Biologist Stephen A. Wickham argued in a 2011 lecture that the media was a main stumbling block to acting against global warming: “There’s no way to adequately represent global warming’s effects on nature. They are often so small as to be invisible to the naked eye, and their visual expression is minimal. Most people won’t be able to see the damage until it’s too late.”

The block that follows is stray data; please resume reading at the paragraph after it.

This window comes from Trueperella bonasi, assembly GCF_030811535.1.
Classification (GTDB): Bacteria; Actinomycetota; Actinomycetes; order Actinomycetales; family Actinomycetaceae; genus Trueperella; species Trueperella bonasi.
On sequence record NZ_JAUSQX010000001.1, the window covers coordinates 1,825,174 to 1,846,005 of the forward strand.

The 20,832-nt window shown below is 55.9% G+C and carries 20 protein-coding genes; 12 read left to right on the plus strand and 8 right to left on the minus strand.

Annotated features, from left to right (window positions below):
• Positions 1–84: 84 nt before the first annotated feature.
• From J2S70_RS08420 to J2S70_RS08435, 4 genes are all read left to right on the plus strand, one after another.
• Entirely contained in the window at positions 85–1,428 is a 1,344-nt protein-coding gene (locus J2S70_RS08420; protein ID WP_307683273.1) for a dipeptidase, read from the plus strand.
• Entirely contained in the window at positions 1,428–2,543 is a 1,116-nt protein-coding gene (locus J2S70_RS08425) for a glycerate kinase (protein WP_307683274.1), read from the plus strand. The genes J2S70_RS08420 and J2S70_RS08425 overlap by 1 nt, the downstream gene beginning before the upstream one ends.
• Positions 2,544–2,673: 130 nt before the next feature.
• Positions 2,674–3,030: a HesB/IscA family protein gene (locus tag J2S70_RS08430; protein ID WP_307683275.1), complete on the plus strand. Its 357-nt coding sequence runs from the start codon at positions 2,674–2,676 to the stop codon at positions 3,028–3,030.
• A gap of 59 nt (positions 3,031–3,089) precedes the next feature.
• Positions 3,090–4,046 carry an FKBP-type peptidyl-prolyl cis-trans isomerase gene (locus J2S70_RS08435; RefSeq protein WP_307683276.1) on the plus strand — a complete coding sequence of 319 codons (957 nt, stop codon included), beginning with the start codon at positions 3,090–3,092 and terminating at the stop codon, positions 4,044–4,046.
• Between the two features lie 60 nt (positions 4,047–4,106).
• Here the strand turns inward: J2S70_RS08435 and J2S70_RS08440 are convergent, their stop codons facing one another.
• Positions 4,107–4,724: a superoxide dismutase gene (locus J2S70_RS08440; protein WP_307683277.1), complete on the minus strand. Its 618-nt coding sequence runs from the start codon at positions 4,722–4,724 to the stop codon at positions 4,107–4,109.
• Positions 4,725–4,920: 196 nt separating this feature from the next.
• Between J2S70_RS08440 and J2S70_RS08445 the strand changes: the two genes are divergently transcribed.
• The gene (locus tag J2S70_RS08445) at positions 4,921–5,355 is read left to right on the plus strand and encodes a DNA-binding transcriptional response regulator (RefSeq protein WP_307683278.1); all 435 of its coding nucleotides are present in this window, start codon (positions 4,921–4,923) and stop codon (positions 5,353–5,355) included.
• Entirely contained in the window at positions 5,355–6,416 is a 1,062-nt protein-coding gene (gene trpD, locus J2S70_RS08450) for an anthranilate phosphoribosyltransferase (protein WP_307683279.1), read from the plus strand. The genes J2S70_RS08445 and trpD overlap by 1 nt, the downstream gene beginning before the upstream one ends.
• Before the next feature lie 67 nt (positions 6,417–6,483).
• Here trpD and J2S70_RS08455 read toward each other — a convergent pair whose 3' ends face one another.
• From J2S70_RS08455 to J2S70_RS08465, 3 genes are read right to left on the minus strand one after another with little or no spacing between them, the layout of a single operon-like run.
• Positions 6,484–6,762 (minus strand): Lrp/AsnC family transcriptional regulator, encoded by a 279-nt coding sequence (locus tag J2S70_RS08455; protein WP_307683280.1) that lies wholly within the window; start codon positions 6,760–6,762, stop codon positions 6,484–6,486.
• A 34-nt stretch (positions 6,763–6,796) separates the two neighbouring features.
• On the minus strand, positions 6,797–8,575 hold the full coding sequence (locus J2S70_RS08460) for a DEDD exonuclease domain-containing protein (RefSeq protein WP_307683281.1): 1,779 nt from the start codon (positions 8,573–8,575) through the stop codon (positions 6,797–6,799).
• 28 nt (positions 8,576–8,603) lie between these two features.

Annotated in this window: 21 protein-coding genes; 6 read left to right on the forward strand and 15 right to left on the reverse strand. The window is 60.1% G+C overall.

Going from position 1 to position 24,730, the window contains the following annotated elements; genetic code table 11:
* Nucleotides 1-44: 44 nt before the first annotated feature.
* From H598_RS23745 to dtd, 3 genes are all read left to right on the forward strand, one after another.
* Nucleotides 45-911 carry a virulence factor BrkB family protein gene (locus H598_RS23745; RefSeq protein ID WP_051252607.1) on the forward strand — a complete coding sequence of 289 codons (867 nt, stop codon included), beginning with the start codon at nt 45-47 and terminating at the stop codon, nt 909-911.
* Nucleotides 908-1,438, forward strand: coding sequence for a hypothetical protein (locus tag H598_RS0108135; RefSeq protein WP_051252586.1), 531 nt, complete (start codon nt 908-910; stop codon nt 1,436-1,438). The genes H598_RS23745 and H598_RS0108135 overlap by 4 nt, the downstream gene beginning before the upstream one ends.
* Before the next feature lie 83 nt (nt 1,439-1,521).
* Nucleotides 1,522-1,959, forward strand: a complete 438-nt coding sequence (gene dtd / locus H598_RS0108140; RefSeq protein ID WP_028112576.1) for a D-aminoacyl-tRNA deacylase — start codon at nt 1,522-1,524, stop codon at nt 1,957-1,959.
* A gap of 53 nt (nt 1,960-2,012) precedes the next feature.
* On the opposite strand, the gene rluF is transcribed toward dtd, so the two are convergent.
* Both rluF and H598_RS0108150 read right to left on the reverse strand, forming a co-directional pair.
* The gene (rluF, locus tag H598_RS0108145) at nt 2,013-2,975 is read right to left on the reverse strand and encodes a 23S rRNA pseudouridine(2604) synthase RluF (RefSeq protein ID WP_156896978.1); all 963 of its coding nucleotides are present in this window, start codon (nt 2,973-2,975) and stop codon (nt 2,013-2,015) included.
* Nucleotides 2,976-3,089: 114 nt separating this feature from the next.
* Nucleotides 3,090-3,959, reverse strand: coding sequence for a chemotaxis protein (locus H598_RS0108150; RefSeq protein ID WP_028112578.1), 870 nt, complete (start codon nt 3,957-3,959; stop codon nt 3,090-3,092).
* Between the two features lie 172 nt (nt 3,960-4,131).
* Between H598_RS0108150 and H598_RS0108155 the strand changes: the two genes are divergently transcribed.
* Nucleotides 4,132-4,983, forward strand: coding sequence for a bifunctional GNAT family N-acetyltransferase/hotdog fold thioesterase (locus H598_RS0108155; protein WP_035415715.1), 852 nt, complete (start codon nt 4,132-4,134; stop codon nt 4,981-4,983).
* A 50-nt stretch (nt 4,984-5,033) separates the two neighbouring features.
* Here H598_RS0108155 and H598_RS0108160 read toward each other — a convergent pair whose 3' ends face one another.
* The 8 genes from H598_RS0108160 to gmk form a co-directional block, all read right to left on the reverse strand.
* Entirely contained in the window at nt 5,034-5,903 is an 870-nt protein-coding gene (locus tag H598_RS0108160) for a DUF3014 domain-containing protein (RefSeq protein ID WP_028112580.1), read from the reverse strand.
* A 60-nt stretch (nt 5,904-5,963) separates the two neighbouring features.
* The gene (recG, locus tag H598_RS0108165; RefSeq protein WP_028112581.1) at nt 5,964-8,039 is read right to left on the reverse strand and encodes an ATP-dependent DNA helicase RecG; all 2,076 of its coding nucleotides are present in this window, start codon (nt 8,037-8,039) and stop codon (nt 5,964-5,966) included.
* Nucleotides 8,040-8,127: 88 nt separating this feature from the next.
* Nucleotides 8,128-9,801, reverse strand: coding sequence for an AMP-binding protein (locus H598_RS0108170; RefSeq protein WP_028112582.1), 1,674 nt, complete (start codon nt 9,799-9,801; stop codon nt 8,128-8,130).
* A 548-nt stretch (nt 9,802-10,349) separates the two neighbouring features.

It seems difficult to act on public culture by means of scientific data. Here, photographer David Excoffier asks instead whether it might be more effective to meet culture with culture: to present viewers with information about how their perception of nature works on the way they treat it. In his photographs and the accompanying archival material, he uses plants – as discrete, everyday objects we live around – to make clear the degree to which the nature we know is a product of the way we see, not the way things are. Our use of plants reflects truths not about the world itself, but about how we live and what we believe. That other nature – the bottom line, the backdrop against which all culture is drawn – is not a realm we can ever fully know or understand. Like a gossamer a priori, it lies behind the veil of perception. But, as it is hoped that this project makes clear, by changing the way we see, we can change the way we act.